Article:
Are you familiar with this notation?

#### BasicPoke

##### New member
Just to be clear here: you're trying to solve for $s$ and $p$? Everything else is known, correct? By the way, in $\LaTeX$, you could write your system as follows:
\begin{align*}
P&=a_{0}+a_{1}p+a_{2}p^{2}+a_{3}p^{3} \\
a_{0}&=b_{00}+b_{01}s+b_{02}s^{2}+b_{03}s^{3} \\
a_{1}&=b_{10}+b_{11}s+b_{12}s^{2}+b_{13}s^{3} \\
a_{2}&=b_{20}+b_{21}s+b_{22}s^{2}+b_{23}s^{3} \\
a_{3}&=b_{30}+b_{31}s+b_{32}s^{2}+b_{33}s^{3}.
\end{align*}
That looks much better Ackbach. I don't know what LATEX is. It looks like I cannot see all of the buttons on this editor so can't really format anything. No, I need to find the b constants b00, b01, b02, etc. All of this is used to calibrate an instrument that measures p and s from non-ideal sensors, and must calculate the actual P. P depends on p and s. For calibration, we have a system that can control p and s. We measure 4 values of p at 4 different values of s. Sorry I am being mysterious. The result is a 3D surface for P, that is dependent on the measurement of p and s.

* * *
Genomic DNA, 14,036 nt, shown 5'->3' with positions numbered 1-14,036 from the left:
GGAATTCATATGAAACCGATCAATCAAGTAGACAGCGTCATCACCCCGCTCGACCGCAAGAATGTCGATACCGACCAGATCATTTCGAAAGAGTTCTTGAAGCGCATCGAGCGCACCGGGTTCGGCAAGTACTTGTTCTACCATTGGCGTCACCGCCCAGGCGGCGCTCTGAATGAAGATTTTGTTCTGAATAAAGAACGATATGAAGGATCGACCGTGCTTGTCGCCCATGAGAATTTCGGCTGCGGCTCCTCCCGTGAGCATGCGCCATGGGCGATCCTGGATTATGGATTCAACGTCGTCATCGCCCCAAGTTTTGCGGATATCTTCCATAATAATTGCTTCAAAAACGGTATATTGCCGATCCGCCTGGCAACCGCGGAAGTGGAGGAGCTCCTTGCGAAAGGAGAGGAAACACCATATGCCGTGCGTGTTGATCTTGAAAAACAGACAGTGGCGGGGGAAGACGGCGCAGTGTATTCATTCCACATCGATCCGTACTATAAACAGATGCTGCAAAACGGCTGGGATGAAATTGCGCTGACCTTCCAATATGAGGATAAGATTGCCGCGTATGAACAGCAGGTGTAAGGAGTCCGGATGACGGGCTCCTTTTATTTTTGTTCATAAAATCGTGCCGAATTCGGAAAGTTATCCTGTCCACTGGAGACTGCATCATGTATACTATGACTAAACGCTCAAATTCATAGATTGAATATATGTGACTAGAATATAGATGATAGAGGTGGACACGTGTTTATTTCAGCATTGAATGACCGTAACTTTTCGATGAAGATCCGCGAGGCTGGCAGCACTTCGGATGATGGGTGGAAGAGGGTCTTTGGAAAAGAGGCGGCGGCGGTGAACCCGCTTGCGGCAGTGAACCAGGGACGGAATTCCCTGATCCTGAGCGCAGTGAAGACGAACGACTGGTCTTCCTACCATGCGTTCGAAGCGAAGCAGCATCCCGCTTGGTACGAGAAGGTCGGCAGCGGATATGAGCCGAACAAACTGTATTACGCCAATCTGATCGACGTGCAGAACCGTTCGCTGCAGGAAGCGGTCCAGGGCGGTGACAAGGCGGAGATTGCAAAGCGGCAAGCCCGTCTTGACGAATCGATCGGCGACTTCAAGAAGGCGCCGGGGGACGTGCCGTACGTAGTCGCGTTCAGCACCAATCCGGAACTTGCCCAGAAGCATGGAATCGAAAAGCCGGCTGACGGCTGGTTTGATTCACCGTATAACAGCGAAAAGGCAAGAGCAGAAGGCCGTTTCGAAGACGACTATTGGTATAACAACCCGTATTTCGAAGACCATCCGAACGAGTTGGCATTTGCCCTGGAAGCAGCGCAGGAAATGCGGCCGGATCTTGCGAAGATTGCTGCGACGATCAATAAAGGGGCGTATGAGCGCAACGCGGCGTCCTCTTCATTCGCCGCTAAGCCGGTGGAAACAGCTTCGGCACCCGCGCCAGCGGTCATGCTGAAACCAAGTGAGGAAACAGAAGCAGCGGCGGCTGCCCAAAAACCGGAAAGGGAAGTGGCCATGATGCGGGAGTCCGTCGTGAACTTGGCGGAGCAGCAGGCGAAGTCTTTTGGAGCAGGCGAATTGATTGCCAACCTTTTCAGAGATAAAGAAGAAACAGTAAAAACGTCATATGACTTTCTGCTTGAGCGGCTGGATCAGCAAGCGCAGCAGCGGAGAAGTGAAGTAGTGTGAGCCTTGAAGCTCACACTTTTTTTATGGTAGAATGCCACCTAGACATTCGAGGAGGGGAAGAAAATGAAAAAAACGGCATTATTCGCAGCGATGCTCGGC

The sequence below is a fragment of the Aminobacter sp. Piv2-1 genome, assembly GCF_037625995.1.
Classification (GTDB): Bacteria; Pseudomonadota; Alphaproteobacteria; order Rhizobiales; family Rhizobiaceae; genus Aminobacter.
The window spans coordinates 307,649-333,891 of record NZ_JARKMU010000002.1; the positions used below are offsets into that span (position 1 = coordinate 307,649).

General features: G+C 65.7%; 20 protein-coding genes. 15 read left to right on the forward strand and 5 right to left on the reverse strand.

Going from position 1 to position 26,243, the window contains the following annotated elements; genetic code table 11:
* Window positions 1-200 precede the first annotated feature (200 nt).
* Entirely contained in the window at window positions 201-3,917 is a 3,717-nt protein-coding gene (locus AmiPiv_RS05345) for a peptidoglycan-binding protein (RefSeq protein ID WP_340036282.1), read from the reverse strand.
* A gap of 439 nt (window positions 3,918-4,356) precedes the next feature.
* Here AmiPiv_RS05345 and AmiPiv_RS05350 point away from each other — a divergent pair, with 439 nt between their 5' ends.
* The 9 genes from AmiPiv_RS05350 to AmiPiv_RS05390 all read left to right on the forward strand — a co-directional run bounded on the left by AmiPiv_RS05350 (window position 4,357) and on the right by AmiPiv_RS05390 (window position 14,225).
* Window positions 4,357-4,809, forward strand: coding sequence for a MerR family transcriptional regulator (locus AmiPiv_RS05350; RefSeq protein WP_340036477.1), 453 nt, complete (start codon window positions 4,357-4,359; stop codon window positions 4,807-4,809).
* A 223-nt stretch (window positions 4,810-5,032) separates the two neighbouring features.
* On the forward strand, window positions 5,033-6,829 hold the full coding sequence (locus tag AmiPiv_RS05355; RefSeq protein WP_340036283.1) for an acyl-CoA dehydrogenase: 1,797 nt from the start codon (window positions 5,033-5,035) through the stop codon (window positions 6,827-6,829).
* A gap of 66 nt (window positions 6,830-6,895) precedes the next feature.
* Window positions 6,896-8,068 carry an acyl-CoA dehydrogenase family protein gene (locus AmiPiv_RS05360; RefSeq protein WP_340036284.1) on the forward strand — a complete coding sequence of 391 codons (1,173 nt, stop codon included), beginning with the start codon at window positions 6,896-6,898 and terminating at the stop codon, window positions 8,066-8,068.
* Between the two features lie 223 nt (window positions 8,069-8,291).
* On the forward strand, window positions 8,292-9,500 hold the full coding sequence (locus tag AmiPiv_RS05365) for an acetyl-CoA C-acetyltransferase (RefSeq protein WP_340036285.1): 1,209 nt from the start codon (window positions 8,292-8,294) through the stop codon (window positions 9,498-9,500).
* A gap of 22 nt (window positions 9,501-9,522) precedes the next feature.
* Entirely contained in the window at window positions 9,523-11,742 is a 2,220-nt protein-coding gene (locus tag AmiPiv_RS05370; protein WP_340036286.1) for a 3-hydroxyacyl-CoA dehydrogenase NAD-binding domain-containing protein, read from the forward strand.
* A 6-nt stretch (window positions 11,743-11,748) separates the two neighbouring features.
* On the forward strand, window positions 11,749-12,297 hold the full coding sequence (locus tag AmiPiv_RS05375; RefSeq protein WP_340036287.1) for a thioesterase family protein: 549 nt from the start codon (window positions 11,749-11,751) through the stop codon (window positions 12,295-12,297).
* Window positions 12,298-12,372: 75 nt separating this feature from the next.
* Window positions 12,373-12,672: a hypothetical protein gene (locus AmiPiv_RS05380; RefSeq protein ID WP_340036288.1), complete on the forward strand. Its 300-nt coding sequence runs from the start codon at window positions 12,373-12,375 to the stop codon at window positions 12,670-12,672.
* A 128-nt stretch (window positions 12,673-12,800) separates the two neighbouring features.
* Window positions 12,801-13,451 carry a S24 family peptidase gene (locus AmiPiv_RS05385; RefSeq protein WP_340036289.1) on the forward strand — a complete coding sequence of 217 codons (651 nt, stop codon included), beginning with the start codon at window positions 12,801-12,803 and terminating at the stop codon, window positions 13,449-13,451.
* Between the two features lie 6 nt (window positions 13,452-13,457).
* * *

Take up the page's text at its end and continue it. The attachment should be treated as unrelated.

Physical calibration process:

The 3rd order polynomial for P is: P = a0 + a1*p + a2*p^2 + a3*p^3
To correct for s, a 3rd order polynomial in s should be run for each a0.

Control s of the system at the minimum design range s, record s0
Control p at minimum design range p, record p00
Control p at 1/3 design range p, record p10
Control p at 2/3 design range p, record p20
Control p maximum design range p, record p30

Control s of the system at 1/3 max design range s, record s1
Control p at minimum design range p, record p01
Control p at 1/3 design range p, record p11
Control p at 2/3 design range p, record p21
Control p maximum design range p, record p31

...two more sets to capture in all: s0-s3, all 16 values of pxx

Using these measurements, there is a way to solve for the bxx constants, involving matrix inversion, but I don't quite understand it. I hope this is making sense.
Ron

#### BasicPoke

##### New member
Welcome to MHB, BasicPoke! I believe you're talking about a cubic surface?

A point $\mathbf{\vec P}$ can then be written in matrix notation as:
$$\mathbf{\vec P} = \mathbf{\vec P}(p,s) = \begin{pmatrix}1 &p&p^2&p^3\end{pmatrix} \begin{bmatrix}\mathbf{\vec b_{00}} & \dots & \mathbf{\vec b_{03}} \\ \vdots & & \vdots \\ \mathbf{\vec b_{30}} & \dots & \mathbf{\vec b_{33}} \end{bmatrix} \begin{pmatrix}1 \\s\\s^2\\s^3\end{pmatrix}$$
where each of the coefficients in the matrix is a 3-dimensional vector.

Are you familiar with this notation?